Remeber the input and output capacitors.
     
  14. AnalogKid

    AnalogKid

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    Jun 10, 2015
    85K is an equivalent USB load of 60 uA. That is so low that you don't really need a pass transistor.
    Decrease R4 to 1K.
    Decrease D1 to 5.1 V.
    Delete Q1. Take the 5 V output from the D1 anode.
    Keep C7.
    Add 0.1uF in parallel with C7.

    ak
     
  15. Truckdrivingfool

    Truckdrivingfool

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    Sep 30, 2012
    Thanks for the replies folks I think I'm learning something here, I'll start out this round by saying the components I'm using (correctly or not) is because it's what's in the parts drawer. (for the most part)

    I'll go back to Staffan's suggestion and ask again an L78L05 will work for the 5v side and how about the 9v version to keep the magic smoke in the LM386s and hopefully alleviate 12v source noise?

    That's in reference to the 1st schematic and is the job of the 10k R2 in the 2nd correct?

    Schematical typo thanks for pointing that out, I could also Ebay a cheap BT speaker and be done with it but the wife says I need a hobby.

    I'm working from pictures on the internet here, as I said that's a guitar amp circuit from said internet and have used successfully for both guitars and playing mp3s with an adapter and and cord. Being as the best I've found a guitar pickup puts out up to .5 volt and when measured my phone's output was about the same I figured it was necessary. If not then that can be less parts out of my stash and into the final build.

    As for the speakers I appreciate your words on matching them and depending on what I have space for I will either use two 8ohm in series or find a 16ohm.

    That's way over my head for now, perhaps once I get making fire with sticks I'll move on and come back to LM675, I would be grateful if you could look at the above posted ICs that I asked about in reference to your first suggestion, as I think I see why it was the first and probably best reply to my original question.

    What does this do? Would it not just add to the capacitance of C7? From the rest of your answer can I assume that Q1 is just there to provide current capacity(probably not the right way to state it) correct?
     
  16. (*steve*)

    (*steve*) ¡sǝpodᴉʇuɐ ǝɥʇ ɹɐǝɥd Moderator

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    There is more magic here than you understand at present.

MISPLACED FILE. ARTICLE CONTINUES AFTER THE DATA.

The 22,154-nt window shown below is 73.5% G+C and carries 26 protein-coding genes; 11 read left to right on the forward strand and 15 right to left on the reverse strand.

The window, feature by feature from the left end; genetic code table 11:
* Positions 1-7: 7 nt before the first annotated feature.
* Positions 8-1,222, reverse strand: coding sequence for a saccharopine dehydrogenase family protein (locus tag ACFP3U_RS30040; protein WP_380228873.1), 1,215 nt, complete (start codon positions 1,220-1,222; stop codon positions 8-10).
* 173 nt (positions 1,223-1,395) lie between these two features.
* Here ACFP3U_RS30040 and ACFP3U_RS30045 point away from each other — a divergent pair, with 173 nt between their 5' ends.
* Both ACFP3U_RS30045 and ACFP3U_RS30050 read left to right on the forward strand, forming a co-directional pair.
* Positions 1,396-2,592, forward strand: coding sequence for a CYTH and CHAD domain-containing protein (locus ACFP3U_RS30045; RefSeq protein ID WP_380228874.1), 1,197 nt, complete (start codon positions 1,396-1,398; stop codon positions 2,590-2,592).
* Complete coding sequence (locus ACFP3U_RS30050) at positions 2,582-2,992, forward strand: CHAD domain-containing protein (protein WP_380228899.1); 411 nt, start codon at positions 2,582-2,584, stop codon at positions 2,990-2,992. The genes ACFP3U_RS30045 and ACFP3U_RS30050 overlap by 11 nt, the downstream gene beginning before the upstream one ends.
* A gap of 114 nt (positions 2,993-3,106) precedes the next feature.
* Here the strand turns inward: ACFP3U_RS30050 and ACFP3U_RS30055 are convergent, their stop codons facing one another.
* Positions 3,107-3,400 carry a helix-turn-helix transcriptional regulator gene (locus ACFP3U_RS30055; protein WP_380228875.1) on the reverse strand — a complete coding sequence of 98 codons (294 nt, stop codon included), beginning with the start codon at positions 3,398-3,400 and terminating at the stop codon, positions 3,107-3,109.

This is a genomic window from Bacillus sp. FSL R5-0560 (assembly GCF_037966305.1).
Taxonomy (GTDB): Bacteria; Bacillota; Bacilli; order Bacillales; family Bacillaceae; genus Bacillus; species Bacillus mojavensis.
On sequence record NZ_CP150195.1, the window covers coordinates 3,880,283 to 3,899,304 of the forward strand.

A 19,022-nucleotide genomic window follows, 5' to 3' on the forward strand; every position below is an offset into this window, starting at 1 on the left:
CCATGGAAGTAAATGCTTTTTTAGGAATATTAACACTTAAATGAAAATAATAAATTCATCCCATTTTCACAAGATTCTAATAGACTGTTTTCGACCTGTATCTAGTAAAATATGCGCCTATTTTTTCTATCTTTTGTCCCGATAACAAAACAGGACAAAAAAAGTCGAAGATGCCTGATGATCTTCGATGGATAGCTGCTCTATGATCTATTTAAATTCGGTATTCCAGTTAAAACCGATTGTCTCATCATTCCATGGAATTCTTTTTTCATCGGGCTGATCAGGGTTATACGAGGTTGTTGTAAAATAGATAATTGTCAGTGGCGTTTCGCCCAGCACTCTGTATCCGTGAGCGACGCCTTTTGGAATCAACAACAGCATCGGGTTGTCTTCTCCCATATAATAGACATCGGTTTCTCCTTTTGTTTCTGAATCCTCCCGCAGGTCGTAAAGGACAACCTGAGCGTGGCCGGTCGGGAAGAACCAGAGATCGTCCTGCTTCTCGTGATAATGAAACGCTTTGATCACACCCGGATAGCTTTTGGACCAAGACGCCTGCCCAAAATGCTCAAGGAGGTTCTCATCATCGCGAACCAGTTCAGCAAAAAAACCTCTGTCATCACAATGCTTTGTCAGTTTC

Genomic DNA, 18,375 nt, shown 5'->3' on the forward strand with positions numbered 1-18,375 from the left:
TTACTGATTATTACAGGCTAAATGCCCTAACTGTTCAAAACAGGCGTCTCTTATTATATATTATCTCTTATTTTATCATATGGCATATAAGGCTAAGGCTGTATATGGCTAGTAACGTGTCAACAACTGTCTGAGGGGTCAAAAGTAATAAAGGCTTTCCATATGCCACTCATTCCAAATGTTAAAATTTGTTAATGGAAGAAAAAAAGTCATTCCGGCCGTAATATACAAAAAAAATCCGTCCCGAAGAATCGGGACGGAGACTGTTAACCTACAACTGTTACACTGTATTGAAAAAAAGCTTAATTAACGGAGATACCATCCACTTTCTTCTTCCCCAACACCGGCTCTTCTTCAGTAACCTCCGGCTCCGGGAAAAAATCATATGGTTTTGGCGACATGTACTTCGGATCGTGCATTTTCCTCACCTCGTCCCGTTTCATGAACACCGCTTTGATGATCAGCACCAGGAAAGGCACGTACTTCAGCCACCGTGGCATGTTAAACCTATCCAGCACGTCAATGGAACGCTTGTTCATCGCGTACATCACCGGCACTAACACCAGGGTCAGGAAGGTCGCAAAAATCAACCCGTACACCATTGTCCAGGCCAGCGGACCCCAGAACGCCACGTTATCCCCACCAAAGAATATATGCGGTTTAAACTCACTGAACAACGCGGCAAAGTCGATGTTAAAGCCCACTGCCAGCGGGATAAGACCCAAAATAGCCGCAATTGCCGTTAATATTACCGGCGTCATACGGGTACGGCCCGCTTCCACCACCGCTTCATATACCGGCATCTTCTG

To put it simply, low value capacitors have a better high frequency response and thus paralleling a smaller capacitor will help remove high frequency noise.
     
  17. (*steve*)

    (*steve*) ¡sǝpodᴉʇuɐ ǝɥʇ ɹɐǝɥd Moderator

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    No, it would be on the other side of the capacitor from R2. But as Audioguru has already pointed out, the LM386 has this resistor internally, so it's not needed (I missed it when I read the datasheet).
     
  18. davenn

    davenn Moderator

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    Sep 5, 2009
    if your 5V side is only drawing around 100 - 200 mA a 78L05 will be ideal ( TO92 package)
    if you are needing/expecting to draw around 500mA to 1A then use a standard 7805 in the TO220 package

    a much better solution for the LM386 supply :)


    Dave
     
    Last edited: Dec 9, 2016
  19. Audioguru

    Audioguru

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    Sep 24, 2016
    The Li'l Gem amplifier with two bridged LM386 amplifier ICs driving an 8 ohm speaker and a 9V supply draws about 250mA. The maximum from a 78L09 is only 100mA so you must use a larger 7809 with a little heatsink bolted to it. Its datasheet shows that it needs an input capacitor and an output capacitor.

    The LM386 already has input resistors to ground so a 100k resistor is not needed. The 10k resistor is the important source resistor for the Jfet.

    I am glad that you understand that the transistor was backwards.

    The high input impedance of the Jfet will allow the electric guitar to resonate and boost at about 5kHz and make the "twang' sound. Why will you play an electric guitar in your car??

    Two 8 ohm speakers in series or a 16 ohm speaker will probably not be loud enough. Use one 8 ohm speaker, the Li'l Gem bridged LM386's amplifier and a 7809 9V regulator.

    Q1 and the zener diode are a 5V regulator. You never told us the current needed for the Bluetooth dongle so Q1 might burn up if the current is higher than about 50mA.
     
  20. Truckdrivingfool

    Truckdrivingfool

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    0
    Sep 30, 2012
    I know this is getting all over the place from the original topic so here's the important stuff:

    Main lesson learned depending on needed current I can get to the correct voltage from just a resistor and diode to an IC. So some ICs are on the way for the project and parts drawer.

    Filter capacitors - need a better understanding

    I'll report back with a final product

    The rambling:

    In the Li'l Gem circuit R2 the source resistor is what sets the gain of the Jfet correct? and R1 acts as a filter?

    Since I'm running it from a system that gets charged this intended version the efficiency doesn't matter to me as long as it doesn't burn up. Future versions however will likely be run from six AA batteries(9v) and it will be an issue so using an IC in that case should gain some efficiency correct?

    I've done versions with one and two 8Ω speakers and get good volume. Your comment about the speaker matching hit home as my ear tends to prefer the versions I've made with two in series.

    The videos are more about the instruments but these are both made with amps with two 8Ω speakers

    The amp portion starts about 2:05 followed by a sound demo

    Clip of a different amp using the same circuitry and speaker type